Guided tours explore historic and architecturally significant local sites
Preserve Minneapolis’ 2013 tour series offers an opportunity to explore historic and architecturally significant places in Minneapolis. On each tour, guides will tell the “stories behind the story” and give participants a greater understanding of what makes each area unique.
Tour destinations range from the Grain Belt Brewery to Pioneer and Soldiers Cemetery, from the mansion district of Park Avenue to northside synagogues, and from the Milwaukee Avenue Historic District to the lost Gateway District.
Here are the tours slated for the coming months. For information on the meeting place or to register, visit http://www.preserveminneapolis.org/wpfile/tours/.
Remaining 2013 Preserve Minneapolis Tours
Please note: many of these tours may be filled.
The Architectural Necklace: Homes Along Lake of the Isles
Saturday, Aug. 10
The winding eastern shoreline of Lake of the Isles displays some of Minneapolis’ most splendid residential architecture, exemplifying design talents of several of the region’s influential architects and influencing both Minneapolis’ social patterns and its architectural patterns. Early 20th-century residences by Edwin Lundie, William Kenyon, and Purcell and Elmslie rest alongside the later-to-come Liebenberg and Kaplan. This tour walks approximately 10 blocks.
North Side Synagogues and Neighborhood
Sunday, Aug. 18
By 1936, there were more than 16,000 Jews in Minneapolis, and 70 percent of them lived on the North Side. Community members lived, learned, prayed, and shopped together. The tour will highlight the history and architecture of the gathering places of north Minneapolis’ Jewish community in the early- and mid-20th century, including a neighborhood with three synagogues, the Emmanuel Cohen Community Center, and the Jewish Shelter Home for Children.
Fort Snelling Upper Post
Tuesday, Aug. 20
Fort Snelling is often called the “Birthplace of Minnesota.” Built between 1820 and 1825, the fort stood empty from 1858-1861 but was pressed back into service during the Civil War and also served as a staging point for military campaigns against Indian tribes. After World War II, the fort was decommissioned and turned over to the Veterans Administration. This tour walks the equivalent of about 4-5 city blocks.
Historic Park Avenue Part I: The Mansion District - Age of Opulence Along the Minneapolis Golden Mile
Tuesday, Aug. 27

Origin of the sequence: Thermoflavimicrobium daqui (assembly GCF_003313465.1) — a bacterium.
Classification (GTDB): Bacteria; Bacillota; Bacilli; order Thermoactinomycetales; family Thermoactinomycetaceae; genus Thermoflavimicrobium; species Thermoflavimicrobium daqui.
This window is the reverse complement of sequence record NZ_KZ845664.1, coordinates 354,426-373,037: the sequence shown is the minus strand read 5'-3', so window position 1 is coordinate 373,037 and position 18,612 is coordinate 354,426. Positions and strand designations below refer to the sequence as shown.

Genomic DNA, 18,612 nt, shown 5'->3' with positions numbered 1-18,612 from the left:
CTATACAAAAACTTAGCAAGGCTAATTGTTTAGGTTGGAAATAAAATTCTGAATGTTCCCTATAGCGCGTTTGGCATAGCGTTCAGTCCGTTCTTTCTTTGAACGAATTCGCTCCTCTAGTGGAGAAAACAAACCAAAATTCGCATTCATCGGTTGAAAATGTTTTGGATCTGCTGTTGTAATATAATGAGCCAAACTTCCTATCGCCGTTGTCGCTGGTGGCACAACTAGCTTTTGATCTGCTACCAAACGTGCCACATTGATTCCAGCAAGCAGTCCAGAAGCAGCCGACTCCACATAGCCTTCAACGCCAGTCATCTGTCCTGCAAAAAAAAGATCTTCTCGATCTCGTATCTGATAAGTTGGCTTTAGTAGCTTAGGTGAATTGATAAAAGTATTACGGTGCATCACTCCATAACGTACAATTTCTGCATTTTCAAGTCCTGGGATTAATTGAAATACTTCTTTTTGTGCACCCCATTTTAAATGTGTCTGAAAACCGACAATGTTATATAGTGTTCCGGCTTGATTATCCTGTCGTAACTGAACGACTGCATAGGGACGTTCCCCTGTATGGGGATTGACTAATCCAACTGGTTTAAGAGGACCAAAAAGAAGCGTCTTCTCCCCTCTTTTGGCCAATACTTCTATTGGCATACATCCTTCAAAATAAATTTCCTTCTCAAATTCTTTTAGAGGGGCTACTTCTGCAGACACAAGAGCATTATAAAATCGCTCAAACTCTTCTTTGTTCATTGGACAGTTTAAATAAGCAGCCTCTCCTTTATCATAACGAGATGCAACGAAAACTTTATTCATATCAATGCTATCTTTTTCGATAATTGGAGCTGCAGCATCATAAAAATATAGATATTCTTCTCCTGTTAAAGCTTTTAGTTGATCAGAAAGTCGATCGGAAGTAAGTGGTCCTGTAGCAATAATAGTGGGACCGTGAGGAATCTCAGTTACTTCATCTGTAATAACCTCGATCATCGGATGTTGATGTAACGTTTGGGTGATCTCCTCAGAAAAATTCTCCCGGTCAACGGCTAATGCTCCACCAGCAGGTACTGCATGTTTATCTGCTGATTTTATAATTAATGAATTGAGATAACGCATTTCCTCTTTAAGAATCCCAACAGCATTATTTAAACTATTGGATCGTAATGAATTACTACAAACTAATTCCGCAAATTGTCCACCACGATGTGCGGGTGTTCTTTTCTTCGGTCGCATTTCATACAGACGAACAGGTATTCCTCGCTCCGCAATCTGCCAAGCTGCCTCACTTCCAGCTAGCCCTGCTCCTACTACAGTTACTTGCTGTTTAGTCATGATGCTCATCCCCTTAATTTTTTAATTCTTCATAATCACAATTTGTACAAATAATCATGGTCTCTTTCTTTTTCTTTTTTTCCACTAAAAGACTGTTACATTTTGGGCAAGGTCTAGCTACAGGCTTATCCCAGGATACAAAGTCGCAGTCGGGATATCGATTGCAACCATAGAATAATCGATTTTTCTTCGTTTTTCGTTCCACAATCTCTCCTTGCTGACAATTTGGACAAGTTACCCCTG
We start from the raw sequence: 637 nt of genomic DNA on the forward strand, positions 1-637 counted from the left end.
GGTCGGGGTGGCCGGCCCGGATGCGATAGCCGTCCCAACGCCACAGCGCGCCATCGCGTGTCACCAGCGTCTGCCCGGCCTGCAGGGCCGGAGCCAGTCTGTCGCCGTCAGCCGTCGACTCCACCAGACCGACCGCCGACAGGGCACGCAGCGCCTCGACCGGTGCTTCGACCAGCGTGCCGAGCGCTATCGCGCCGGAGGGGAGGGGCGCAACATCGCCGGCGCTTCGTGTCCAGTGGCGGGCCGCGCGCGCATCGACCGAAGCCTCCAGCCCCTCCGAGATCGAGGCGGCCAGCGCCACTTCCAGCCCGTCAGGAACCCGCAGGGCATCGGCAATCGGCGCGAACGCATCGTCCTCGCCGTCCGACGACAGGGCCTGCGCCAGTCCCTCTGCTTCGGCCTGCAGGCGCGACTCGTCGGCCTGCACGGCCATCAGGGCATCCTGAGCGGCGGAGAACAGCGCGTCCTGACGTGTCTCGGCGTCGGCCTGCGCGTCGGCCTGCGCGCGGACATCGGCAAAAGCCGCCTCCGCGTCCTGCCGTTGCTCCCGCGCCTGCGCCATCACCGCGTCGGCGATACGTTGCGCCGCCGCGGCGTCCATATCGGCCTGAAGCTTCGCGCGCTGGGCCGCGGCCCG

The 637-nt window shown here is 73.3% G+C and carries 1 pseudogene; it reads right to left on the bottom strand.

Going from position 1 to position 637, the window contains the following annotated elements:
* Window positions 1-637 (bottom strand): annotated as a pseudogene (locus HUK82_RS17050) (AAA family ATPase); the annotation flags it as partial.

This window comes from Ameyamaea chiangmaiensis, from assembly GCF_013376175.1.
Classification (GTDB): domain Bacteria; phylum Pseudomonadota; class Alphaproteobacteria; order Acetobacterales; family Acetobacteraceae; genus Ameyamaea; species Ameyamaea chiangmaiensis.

At the turn of the last century Park Avenue ranked as one of Minneapolis’s most prestigious residential streets. The city’s elite commissioned top architects to design 35 of the city’s most opulent mansions along the 10-block“Golden Mile” between 18th and 28th Streets. By the end of the 1960s, “urban renewal” in the form of demolition had claimed 27 of them. Experience the remaining eight mansions up close — including some interiors — and view photographs of those that were lost. This tour will walk about 10-12 city blocks.
Historic Park Avenue Part II: The Southern District - Queen Annes, Classical Revivals, and Stories of Their People
Tuesday, Sept. 3
While the architectural landscape of Park Avenue’s Mansion District has changed dramatically, the 10 blocks south of 28th Street remain remarkably intact with their original, architect-designed residences built for upper-middle-class professionals at the turn of the last century. Step back in time to discover the differences between architectural styles, hear stories of its first families, and see how this stretch of Park Avenue is being rediscovered. This tour will walk about 10-12 city blocks.
Murder & Mayhem; Minneapolis Pioneers and Soldiers Memorial Cemetery
Saturday, Sept. 7
If you think of the past as the “good old days,” you’ll want to think again. Come walk through the seamier side of Minneapolis’ history at Pioneers and Soldiers Cemetery. The tour will stop and pay their respects (or not!) to a host of folks, both casualties and criminals, who most definitely did not die peacefully in their sleep. This tour will walk 5-6 blocks over uneven terrain.
27th & Lake: Industry and Transit
Sunday, Sept. 15
In 1886, the streetcar line reached Lake Street along 27th Avenue, and though “Lake Street was a rutted path and the cows outnumbered the people,” the area grew rapidly. This tour centers on the historic industrial complex at Minnehaha & Lake, which for nearly 100 years produced farm implements under the names of Minneapolis Harvester Works and Minneapolis Moline, the ever-evolving transportation system at Hiawatha and Lake, and the community that grew up around these two intersections. This tour will walk about 25 blocks.
Published Aug. 7, 2013